Reading & Literacy

States Are Setting Bar Higher for ‘Proficiency’

By Catherine Gewertz — February 09, 2016 4 min read
  • Save to favorites
  • Print

States are raising their expectations for student “proficiency” on tests of math and English/language arts, and making their tests tougher to pass.

That’s the conclusion of two new studies released late last month. They found that states have been adopting more difficult academic standards—in many cases, the common core—and then choosing or designing assessments that are more challenging as well. States are setting cut scores on those tests that produce much lower rates of proficiency than did their previous tests.

One study was published Jan. 27 in the journal Education Next. The other was released Jan. 28 by Achieve and the Collaborative for Student Success, two groups that push for higher standards. Both reports mirror the trend reported by Education Week last fall, when it published its national database of states’ 2014-15 test scores alongside their previous year’s test scores. That database shows big drops in proficiency rates in many states as they adopted tests aligned to new academic standards.

The Education Next study found that since 2011, 45 states have raised the performance levels for proficiency. Thirty-six of the 45 did so within just the last two years.

The report is the seventh in a series that examines states’ proficiency rates over the past decade. The newest analysis, by researchers from Harvard University’s Program on Education Policy and Governance, compares states’ test scores from 2014-15 with the 2015 National Assessment of Educational Progress, or NAEP, in grades 4 and 8. It assigns each state a letter grade to reflect how closely its proficiency rates mirror those on NAEP, which is widely considered the gold standard in academic assessment.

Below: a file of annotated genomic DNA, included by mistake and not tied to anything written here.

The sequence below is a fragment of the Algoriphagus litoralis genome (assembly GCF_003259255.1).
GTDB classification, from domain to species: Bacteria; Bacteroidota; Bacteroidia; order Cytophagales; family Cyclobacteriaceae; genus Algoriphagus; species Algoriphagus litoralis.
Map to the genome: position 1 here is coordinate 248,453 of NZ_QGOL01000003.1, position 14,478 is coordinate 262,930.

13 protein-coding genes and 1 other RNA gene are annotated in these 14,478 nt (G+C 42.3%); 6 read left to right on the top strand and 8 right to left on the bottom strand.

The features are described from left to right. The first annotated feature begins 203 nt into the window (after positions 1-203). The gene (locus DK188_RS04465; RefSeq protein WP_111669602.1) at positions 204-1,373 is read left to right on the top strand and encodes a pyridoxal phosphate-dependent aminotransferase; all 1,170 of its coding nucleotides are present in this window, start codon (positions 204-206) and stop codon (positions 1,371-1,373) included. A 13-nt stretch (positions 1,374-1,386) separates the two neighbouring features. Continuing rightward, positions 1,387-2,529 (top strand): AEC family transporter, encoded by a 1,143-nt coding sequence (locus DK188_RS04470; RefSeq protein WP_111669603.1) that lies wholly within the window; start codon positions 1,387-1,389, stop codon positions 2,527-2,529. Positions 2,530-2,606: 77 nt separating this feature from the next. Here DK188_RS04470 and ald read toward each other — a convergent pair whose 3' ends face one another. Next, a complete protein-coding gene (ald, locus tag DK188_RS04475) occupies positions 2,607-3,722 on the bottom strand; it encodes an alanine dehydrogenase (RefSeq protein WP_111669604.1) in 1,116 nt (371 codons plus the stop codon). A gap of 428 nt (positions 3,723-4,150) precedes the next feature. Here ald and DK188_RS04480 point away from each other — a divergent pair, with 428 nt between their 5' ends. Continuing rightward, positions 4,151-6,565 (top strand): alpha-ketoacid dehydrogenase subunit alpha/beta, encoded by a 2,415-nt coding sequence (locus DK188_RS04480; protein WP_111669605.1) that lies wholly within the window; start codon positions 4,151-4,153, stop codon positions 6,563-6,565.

Twenty-four states earned A’s overall for closely reflecting NAEP’s definition of proficiency in 2015. In a 2011 version of the EdNext study, only three states earned A’s. In the 2005 version, only six states did. Eighteen states’ ratings jumped by two letter grades or more since 2013.

“In short,” writes researcher Paul E. Peterson, with co-authors Samuel Barrows and Thomas Gift, “standards have suddenly skyrocketed.” The trend is “a hopeful sign that proficiency standards have moved in the right direction. If student performance shifts upward in tandem, it will signal a long-awaited enhancement in the quality of American schools,” they write.

Iowa, Nebraska, Oklahoma, Texas, and Virginia got particularly low marks—C’s and D’s in 4th and 8th grade reading and math—for continuing to produce high proficiency rates on their tests, in contrast to NAEP’s findings. Sixteen states got A’s in both subjects and at both grade levels.

Closing the ‘Honesty Gap’

The report by Achieve concluded that more than half the states have made their tests harder to pass, bringing proficiency rates more in line with NAEP. That means that proficiency rates in many states have dropped from the 70 percent and 80 percent ranges into the 20s and 30s.

For some activists, that’s a sign that education is being distorted by meaningless ways of gauging student learning. For others, the drop in proficiency rates paints a more honest picture of how well schools are serving students. Achieve is in that latter camp, and welcomed a narrowing of what it calls “the honesty gap” between what state tests have reported and what the NAEP shows.

The Achieve report is an update of its work last May, when it reported that, in more than half the states, the proportion of students scoring proficient on 2013-14 state tests was 30 points higher than it was for the 2013 NAEP. The new report compares proficiency rates on state tests in 2014-15 to those on the fall 2015 NAEP in 4th grade reading and 8th grade math.

Its study found that 26 states narrowed those gaps by 10 percentage points or more in either 4th grade reading or 8th grade math. Sixteen states erased, or nearly erased, the gaps between their own proficiency rates and those on NAEP in one or both subjects by narrowing the gaps to 5 percentage points or less.

Three states—Massachusetts, New York, and Utah—earned praise for having NAEP-like expectations in both subjects. New York’s expectations are even higher than NAEP’s: Proficiency rates on its 4th grade reading and 8th grade math tests are 3 percentage points to 10 percentage points lower than those rates on the NAEP, Achieve reports.